The Safe System Approach and Vision Zero - Can We Make Them Work?

We hear a lot about Vision Zero and the Safe System approach to road safety, but in real terms can we make them work? A number of road safety partnerships mention both of these in their strategies, but are we actually fully embracing the concepts or just paying lip service to them? Using specific examples of partnerships that are on that journey we will explore the benefits of adapting strategies, structures and delivery plans to fully function within a Safe System approach whilst aspiring to the Vision Zero goal. There will also be examples of the barriers to change, be they political, structural or financial, as well as discussion of the need for a central point of focus or shared ownership of ambitions and targets.

Iain Temperton, Traject Road Safety Specialist

With over 35 years’ experience in the road safety profession, Iain’s final role before starting as a freelance consultant was team manager for road safety at Norfolk County Council. He provided overall management of the road safety education and driving teams and management of the county’s Casualty Reduction Partnership. In providing steer for the partnership, he established an environment of open communication and professional respect which inspired the creation of very successful and powerful media campaigns, educational schemes and training initiatives.

Iain was the liaison between Norfolk Constabulary and Norfolk County Council in the governance of the safety camera function, to facilitate the highways works and ensure that the political and media aspects of the scheme were approached proactively and in a timely manner. His social and political awareness, communication skills and the ability to negotiate, were a significant asset to this process. Iain has also served as director of communications for Road Safety GB, the professional practitioner body.

On a daily basis Iain was required to deal with a wide range of issues, encompassing HR, GDPR and data protection, safeguarding and budget management. He has the organisational ability, experience and drive to manage these often competing demands, whilst striving to provide the most effective, financially prudent and high quality service possible. His wide ranging knowledge of road safety issues and experience of what does and doesn’t work, are an invaluable asset to projects in this arena.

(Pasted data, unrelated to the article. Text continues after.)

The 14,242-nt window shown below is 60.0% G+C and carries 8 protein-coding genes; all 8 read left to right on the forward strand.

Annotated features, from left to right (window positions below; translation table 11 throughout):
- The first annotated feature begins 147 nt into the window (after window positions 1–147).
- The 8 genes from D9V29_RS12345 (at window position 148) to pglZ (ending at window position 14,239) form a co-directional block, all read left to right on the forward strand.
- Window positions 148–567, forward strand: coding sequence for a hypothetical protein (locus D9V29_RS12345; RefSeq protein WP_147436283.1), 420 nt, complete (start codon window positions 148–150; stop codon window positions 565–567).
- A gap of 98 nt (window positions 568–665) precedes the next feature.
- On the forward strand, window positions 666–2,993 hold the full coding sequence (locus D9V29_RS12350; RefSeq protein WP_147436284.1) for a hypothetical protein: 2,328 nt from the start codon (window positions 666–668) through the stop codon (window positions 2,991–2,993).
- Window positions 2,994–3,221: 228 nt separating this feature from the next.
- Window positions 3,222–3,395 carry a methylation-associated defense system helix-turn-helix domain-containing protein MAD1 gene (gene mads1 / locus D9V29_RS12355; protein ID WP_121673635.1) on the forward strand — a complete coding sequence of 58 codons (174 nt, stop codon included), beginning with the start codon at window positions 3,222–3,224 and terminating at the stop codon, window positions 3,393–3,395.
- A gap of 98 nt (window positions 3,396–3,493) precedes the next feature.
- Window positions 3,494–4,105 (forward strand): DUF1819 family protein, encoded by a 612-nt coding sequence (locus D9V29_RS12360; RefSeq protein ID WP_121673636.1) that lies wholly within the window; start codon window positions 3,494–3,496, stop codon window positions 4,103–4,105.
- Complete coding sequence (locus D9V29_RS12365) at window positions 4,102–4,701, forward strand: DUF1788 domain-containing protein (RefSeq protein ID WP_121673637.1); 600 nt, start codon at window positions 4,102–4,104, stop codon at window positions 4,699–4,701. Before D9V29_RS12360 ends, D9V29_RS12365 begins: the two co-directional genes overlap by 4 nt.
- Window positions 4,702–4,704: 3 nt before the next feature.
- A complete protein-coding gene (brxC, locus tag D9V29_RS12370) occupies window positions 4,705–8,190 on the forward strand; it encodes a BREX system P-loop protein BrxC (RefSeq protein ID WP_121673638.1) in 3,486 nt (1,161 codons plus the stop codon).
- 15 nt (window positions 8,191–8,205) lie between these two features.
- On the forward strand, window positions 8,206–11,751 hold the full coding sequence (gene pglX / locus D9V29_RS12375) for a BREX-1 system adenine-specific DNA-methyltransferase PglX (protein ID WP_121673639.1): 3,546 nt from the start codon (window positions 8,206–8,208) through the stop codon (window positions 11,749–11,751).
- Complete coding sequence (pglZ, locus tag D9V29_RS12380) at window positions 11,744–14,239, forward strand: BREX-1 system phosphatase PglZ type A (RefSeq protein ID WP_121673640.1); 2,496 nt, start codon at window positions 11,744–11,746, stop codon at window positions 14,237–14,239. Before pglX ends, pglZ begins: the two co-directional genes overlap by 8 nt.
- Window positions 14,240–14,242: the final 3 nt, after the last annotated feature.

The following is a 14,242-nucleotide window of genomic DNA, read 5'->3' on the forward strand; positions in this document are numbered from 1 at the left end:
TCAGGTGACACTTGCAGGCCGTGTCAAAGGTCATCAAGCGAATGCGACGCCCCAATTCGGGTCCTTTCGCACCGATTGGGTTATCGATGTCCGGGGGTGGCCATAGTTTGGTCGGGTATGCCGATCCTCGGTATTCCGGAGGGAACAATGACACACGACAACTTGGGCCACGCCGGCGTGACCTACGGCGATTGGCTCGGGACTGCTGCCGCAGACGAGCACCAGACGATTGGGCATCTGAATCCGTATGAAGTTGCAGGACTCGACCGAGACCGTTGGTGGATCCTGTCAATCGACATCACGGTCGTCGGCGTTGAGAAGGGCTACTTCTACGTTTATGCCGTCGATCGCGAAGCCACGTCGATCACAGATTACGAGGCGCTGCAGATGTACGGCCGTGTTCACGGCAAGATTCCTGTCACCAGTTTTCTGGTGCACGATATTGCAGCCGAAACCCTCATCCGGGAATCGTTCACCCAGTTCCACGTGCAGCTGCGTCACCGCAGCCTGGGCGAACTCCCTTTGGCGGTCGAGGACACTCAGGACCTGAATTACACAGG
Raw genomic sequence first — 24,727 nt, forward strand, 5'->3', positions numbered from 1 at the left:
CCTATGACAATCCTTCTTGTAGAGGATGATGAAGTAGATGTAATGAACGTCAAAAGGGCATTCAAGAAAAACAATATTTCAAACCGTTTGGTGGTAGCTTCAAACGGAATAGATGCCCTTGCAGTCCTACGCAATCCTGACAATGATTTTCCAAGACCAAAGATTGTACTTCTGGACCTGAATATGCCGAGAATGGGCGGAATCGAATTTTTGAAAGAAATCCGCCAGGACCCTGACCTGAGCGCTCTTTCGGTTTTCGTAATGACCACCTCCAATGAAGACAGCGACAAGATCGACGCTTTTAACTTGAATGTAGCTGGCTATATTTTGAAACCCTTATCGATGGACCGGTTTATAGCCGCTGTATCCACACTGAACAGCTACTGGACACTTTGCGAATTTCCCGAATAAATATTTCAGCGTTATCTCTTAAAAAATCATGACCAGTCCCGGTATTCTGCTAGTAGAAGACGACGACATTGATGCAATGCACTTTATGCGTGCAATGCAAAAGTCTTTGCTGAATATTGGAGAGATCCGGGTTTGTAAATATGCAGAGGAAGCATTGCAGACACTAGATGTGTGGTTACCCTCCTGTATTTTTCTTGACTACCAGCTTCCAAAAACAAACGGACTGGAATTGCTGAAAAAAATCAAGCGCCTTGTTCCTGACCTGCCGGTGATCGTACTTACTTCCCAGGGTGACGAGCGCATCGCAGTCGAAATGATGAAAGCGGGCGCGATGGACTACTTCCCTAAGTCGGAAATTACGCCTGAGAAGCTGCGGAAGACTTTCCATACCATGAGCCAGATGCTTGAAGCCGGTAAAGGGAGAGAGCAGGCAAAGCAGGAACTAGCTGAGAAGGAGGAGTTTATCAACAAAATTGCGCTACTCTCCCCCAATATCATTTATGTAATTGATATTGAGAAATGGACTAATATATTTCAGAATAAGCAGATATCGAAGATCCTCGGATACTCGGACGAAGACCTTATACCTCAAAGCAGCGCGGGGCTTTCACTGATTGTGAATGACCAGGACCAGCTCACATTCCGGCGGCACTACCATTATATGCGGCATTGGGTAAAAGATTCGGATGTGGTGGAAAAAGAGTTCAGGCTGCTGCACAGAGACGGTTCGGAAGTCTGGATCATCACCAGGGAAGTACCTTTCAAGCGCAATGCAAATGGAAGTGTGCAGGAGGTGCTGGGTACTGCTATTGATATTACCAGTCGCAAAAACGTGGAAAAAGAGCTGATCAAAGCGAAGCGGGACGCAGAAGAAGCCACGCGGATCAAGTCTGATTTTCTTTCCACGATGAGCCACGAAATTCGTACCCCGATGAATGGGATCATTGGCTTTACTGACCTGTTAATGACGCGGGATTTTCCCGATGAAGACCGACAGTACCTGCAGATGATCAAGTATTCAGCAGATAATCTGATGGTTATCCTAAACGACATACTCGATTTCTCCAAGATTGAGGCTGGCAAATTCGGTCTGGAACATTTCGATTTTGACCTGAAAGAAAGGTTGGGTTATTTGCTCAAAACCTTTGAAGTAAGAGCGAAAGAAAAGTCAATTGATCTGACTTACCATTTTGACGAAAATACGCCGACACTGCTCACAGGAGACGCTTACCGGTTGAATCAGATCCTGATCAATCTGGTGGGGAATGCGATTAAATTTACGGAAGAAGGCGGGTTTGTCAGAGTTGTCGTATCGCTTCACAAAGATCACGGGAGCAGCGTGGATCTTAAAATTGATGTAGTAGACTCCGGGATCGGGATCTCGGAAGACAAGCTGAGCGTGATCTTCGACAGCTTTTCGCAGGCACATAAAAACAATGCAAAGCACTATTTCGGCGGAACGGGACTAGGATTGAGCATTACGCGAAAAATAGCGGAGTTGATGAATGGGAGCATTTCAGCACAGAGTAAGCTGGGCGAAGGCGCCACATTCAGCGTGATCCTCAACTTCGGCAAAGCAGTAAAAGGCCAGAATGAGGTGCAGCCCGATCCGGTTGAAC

Since setting up as a freelance consultant Iain has worked with Road Safety GB, National Highways and Agilysis, amongst others, operating across the different disciplines of strategy, policy, evaluation and delivery.

Tanya Fosdick, Research Director, Agilysis

Tanya Fosdick is an experienced researcher who specialises in translating complex evidence into practice. With more than a decade of experience in the road safety sector, especially in relation to young drivers and motorcyclists, Tanya seeks to bridge the gap between academia and practitioners to improve the quality of road safety interventions, particularly in the educational arena.

Tanya is research director at Agilysis and principal research associate at Road Safety Analysis, leading research for both organisations and collaborating with the internal teams, and often a variety of external experts, to deliver projects.

Tanya's recent work includes exploring the issues relating to rural young drivers, adult pedestrians, occupational road risk, older drivers, the road safety performance of the Coalition Government and assessing the British Road Safety Statement.

In addition to research, Tanya has been leading evaluation projects since 2003, incorporating behaviour change theories into evaluation methodologies. She is currently involved in a variety of local and national evaluation projects exploring the efficacy of young driver, advanced driver training and motorcycle interventions.